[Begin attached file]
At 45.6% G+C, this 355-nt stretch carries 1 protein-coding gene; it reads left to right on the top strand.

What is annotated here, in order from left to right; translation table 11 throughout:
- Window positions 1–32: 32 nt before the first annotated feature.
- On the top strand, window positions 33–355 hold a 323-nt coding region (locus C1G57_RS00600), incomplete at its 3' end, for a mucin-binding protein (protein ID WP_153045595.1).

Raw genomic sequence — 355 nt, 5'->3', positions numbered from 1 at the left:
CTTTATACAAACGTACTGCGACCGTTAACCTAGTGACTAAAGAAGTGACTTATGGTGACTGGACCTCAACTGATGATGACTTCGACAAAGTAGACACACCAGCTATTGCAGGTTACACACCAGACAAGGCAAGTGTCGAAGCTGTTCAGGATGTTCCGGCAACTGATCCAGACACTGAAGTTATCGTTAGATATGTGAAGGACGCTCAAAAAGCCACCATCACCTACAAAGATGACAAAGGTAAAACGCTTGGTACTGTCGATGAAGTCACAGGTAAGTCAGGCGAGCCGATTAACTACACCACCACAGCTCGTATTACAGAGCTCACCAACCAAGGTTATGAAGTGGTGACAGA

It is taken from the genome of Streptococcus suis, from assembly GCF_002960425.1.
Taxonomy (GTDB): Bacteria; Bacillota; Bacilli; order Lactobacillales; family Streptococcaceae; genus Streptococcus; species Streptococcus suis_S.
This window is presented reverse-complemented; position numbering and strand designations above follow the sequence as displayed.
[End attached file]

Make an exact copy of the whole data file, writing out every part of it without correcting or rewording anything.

At 45.6% G+C, this 355-nt stretch carries 1 protein-coding gene; it reads left to right on the top strand.

What is annotated here, in order from left to right; translation table 11 throughout:
- Window positions 1–32: 32 nt before the first annotated feature.
- On the top strand, window positions 33–355 hold a 323-nt coding region (locus C1G57_RS00600), incomplete at its 3' end, for a mucin-binding protein (protein ID WP_153045595.1).

Raw genomic sequence — 355 nt, 5'->3', positions numbered from 1 at the left:
CTTTATACAAACGTACTGCGACCGTTAACCTAGTGACTAAAGAAGTGACTTATGGTGACTGGACCTCAACTGATGATGACTTCGACAAAGTAGACACACCAGCTATTGCAGGTTACACACCAGACAAGGCAAGTGTCGAAGCTGTTCAGGATGTTCCGGCAACTGATCCAGACACTGAAGTTATCGTTAGATATGTGAAGGACGCTCAAAAAGCCACCATCACCTACAAAGATGACAAAGGTAAAACGCTTGGTACTGTCGATGAAGTCACAGGTAAGTCAGGCGAGCCGATTAACTACACCACCACAGCTCGTATTACAGAGCTCACCAACCAAGGTTATGAAGTGGTGACAGA

It is taken from the genome of Streptococcus suis, from assembly GCF_002960425.1.
Taxonomy (GTDB): Bacteria; Bacillota; Bacilli; order Lactobacillales; family Streptococcaceae; genus Streptococcus; species Streptococcus suis_S.
This window is presented reverse-complemented; position numbering and strand designations above follow the sequence as displayed.